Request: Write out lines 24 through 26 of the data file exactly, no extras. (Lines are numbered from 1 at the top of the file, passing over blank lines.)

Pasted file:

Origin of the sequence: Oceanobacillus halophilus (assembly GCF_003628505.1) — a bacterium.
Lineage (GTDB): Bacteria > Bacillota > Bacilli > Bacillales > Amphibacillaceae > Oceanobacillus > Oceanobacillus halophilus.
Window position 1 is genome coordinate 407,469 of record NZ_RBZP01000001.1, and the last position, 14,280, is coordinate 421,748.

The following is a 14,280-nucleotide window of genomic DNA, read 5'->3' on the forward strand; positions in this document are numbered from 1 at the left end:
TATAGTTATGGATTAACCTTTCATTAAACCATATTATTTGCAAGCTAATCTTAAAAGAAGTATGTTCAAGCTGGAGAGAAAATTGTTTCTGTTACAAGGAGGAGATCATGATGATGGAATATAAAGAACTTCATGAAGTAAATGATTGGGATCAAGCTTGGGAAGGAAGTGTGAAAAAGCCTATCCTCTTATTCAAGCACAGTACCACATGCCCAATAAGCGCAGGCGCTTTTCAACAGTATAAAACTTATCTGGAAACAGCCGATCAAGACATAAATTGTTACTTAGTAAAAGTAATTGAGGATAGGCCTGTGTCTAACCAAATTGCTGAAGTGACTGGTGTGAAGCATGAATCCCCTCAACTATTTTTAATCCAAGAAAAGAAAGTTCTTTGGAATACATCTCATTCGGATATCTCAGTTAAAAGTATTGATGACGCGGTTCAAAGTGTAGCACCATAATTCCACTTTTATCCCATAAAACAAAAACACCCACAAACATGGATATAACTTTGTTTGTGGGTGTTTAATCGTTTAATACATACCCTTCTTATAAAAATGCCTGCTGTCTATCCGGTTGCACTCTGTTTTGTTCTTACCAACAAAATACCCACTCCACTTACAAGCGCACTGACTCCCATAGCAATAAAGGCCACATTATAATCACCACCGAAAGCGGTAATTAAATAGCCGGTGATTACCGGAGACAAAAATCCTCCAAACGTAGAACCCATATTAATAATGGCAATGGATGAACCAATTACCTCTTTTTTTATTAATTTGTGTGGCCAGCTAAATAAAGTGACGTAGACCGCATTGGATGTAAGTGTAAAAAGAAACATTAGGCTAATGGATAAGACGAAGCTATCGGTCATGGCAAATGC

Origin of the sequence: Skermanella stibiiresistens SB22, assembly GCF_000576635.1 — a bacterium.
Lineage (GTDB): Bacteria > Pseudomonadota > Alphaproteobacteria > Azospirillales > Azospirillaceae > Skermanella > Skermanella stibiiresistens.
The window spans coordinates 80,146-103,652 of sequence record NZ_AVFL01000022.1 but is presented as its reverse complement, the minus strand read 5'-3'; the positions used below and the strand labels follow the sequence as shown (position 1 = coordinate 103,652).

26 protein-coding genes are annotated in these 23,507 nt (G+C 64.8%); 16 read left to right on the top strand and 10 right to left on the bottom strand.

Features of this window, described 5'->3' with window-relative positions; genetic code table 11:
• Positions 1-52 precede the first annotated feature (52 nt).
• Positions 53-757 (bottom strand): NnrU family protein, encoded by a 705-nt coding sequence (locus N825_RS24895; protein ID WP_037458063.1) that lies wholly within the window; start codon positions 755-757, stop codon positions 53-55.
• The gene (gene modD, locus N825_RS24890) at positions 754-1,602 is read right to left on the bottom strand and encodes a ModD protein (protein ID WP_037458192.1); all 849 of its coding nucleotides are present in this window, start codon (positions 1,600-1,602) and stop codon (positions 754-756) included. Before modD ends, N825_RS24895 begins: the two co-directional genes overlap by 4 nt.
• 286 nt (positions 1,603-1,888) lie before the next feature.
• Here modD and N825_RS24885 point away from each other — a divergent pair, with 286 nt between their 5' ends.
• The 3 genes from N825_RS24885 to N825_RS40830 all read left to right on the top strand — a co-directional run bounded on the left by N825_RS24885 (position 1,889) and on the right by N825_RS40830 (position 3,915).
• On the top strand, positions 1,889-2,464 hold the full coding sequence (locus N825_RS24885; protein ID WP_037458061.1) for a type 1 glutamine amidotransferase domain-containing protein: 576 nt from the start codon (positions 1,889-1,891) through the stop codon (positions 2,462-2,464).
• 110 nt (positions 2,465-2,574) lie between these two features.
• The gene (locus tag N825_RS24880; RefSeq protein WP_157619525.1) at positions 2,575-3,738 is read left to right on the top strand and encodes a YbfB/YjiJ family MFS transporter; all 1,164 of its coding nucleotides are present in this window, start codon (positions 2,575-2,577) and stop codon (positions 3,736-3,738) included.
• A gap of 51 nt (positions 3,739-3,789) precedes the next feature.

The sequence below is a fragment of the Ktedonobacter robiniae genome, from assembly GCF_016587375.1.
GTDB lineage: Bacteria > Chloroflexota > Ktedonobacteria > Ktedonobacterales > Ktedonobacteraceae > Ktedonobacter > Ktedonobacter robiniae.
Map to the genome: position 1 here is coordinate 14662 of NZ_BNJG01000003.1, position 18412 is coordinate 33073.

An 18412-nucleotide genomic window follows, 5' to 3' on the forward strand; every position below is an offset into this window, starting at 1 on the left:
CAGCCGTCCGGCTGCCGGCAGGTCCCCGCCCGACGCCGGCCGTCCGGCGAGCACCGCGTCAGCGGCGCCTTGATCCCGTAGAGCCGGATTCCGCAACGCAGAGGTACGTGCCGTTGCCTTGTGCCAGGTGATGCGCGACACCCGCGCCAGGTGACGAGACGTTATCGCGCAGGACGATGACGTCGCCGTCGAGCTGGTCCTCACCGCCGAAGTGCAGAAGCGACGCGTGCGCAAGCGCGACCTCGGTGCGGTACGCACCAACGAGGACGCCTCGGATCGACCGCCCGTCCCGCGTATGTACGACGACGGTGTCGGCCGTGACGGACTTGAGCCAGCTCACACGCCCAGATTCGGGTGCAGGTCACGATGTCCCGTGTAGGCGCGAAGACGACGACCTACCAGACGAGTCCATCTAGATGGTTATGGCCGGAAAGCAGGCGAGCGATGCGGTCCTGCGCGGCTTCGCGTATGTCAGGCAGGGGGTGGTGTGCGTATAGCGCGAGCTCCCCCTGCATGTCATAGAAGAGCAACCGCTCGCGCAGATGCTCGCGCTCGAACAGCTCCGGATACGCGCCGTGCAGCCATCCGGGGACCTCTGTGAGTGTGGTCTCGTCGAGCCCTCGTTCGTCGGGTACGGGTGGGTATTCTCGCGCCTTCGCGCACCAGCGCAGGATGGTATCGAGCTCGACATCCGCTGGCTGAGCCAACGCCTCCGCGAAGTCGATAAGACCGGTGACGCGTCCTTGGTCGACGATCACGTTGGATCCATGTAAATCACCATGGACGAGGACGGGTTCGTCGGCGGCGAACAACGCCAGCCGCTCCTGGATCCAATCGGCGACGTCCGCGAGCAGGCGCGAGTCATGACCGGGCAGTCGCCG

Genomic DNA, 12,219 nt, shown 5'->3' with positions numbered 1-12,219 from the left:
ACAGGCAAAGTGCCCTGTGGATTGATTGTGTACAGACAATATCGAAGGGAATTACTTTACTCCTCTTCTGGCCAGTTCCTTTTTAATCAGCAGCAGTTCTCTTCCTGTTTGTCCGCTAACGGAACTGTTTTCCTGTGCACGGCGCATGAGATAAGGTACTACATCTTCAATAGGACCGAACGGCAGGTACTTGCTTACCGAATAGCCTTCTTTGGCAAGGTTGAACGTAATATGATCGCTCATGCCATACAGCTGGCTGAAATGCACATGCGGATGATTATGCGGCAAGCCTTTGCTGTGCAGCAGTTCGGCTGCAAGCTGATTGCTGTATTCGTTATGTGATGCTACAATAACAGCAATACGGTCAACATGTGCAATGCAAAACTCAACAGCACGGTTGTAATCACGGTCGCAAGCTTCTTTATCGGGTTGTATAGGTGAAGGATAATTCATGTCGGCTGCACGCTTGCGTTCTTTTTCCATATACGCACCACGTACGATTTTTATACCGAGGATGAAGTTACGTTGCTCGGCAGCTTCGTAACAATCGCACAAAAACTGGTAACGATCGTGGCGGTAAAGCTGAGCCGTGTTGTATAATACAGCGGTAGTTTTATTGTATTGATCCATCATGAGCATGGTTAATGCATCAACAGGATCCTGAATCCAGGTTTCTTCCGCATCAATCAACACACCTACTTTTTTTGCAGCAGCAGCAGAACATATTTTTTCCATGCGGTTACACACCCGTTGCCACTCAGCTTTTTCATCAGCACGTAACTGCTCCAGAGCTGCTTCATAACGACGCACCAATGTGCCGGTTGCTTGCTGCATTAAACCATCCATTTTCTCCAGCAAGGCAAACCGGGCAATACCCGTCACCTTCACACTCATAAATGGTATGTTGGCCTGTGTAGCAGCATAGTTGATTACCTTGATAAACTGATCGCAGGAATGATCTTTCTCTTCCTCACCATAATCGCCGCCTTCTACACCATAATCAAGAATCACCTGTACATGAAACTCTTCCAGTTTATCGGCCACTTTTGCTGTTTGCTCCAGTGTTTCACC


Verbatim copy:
An 18412-nucleotide genomic window follows, 5' to 3' on the forward strand; every position below is an offset into this window, starting at 1 on the left:
CAGCCGTCCGGCTGCCGGCAGGTCCCCGCCCGACGCCGGCCGTCCGGCGAGCACCGCGTCAGCGGCGCCTTGATCCCGTAGAGCCGGATTCCGCAACGCAGAGGTACGTGCCGTTGCCTTGTGCCAGGTGATGCGCGACACCCGCGCCAGGTGACGAGACGTTATCGCGCAGGACGATGACGTCGCCGTCGAGCTGGTCCTCACCGCCGAAGTGCAGAAGCGACGCGTGCGCAAGCGCGACCTCGGTGCGGTACGCACCAACGAGGACGCCTCGGATCGACCGCCCGTCCCGCGTATGTACGACGACGGTGTCGGCCGTGACGGACTTGAGCCAGCTCACACGCCCAGATTCGGGTGCAGGTCACGATGTCCCGTGTAGGCGCGAAGACGACGACCTACCAGACGAGTCCATCTAGATGGTTATGGCCGGAAAGCAGGCGAGCGATGCGGTCCTGCGCGGCTTCGCGTATGTCAGGCAGGGGGTGGTGTGCGTATAGCGCGAGCTCCCCCTGCATGTCATAGAAGAGCAACCGCTCGCGCAGATGCTCGCGCTCGAACAGCTCCGGATACGCGCCGTGCAGCCATCCGGGGACCTCTGTGAGTGTGGTCTCGTCGAGCCCTCGTTCGTCGGGTACGGGTGGGTATTCTCGCGCCTTCGCGCACCAGCGCAGGATGGTATCGAGCTCGACATCCGCTGGCTGAGCCAACGCCTCCGCGAAGTCGATAAGACCGGTGACGCGTCCTTGGTCGACGATCACGTTGGATCCATGTAAATCACCATGGACGAGGACGGGTTCGTCGGCGGCGAACAACGCCAGCCGCTCCTGGATCCAATCGGCGACGTCCGCGAGCAGGCGCGAGTCATGACCGGGCAGTCGCCG

Genomic DNA, 12,219 nt, shown 5'->3' with positions numbered 1-12,219 from the left: